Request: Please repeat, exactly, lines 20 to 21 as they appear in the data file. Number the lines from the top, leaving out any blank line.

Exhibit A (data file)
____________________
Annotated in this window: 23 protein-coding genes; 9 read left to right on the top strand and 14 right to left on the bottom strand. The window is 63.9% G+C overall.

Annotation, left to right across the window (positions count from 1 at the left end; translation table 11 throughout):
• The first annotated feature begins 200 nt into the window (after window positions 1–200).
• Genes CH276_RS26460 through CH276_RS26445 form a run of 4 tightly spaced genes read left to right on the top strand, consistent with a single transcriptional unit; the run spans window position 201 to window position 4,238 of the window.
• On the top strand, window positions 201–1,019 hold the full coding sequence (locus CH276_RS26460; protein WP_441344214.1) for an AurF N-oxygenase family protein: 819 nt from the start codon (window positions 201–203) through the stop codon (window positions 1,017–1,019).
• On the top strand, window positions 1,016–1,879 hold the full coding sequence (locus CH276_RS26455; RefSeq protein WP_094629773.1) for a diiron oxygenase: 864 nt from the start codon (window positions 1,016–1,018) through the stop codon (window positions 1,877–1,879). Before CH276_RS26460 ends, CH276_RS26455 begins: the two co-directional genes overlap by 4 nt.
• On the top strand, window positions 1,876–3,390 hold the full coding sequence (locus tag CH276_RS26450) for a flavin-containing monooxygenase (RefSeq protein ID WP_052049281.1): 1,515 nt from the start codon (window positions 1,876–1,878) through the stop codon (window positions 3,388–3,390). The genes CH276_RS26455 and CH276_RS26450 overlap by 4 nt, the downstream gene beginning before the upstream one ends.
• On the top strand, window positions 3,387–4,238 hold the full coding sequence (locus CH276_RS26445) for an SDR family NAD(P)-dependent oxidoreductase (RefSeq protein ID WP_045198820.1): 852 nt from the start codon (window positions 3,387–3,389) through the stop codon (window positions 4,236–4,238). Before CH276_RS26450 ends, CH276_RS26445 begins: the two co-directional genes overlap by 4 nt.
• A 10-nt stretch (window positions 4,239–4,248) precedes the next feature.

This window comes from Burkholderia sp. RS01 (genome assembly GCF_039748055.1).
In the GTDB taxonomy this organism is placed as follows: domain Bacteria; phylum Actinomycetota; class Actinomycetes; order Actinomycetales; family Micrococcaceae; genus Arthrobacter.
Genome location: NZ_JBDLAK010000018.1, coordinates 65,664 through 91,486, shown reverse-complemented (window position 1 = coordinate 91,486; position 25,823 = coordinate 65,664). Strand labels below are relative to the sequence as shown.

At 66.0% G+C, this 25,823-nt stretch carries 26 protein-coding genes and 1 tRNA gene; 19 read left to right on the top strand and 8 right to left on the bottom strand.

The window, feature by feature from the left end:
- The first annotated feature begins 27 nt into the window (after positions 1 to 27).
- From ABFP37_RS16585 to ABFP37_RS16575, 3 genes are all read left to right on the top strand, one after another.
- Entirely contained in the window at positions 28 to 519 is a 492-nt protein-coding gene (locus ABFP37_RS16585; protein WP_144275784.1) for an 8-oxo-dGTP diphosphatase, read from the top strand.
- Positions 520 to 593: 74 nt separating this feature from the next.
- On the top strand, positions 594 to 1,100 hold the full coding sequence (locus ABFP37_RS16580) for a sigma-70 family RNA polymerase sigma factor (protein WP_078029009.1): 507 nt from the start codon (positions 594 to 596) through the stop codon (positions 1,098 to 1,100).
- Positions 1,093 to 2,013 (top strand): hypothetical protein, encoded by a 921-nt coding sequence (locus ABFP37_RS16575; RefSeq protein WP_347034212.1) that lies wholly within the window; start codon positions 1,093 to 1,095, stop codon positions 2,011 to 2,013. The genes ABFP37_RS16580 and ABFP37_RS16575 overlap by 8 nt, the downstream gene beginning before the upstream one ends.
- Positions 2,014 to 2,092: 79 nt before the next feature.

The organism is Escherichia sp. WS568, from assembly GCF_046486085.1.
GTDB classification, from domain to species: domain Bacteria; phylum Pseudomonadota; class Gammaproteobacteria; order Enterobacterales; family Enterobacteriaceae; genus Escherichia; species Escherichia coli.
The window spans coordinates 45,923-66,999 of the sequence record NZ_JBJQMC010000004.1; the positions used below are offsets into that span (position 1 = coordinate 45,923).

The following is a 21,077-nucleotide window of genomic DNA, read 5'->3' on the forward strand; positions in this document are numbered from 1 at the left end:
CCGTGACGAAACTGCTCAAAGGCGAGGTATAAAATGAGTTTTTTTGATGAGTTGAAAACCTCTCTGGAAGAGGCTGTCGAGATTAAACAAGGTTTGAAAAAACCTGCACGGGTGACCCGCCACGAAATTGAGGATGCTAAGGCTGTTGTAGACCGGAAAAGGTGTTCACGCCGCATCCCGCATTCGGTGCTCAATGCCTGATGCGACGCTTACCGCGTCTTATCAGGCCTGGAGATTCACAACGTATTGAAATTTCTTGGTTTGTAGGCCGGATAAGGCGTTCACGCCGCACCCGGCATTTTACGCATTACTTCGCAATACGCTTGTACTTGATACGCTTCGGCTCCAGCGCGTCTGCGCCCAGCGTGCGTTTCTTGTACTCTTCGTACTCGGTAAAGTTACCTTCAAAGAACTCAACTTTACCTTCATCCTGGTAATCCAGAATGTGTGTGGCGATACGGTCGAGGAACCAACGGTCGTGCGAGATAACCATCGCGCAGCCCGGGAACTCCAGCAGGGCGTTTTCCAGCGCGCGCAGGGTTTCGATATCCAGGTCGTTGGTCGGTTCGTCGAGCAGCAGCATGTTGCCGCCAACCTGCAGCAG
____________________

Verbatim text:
- Positions 1,093 to 2,013 (top strand): hypothetical protein, encoded by a 921-nt coding sequence (locus ABFP37_RS16575; RefSeq protein WP_347034212.1) that lies wholly within the window; start codon positions 1,093 to 1,095, stop codon positions 2,011 to 2,013. The genes ABFP37_RS16580 and ABFP37_RS16575 overlap by 8 nt, the downstream gene beginning before the upstream one ends.
- Positions 2,014 to 2,092: 79 nt before the next feature.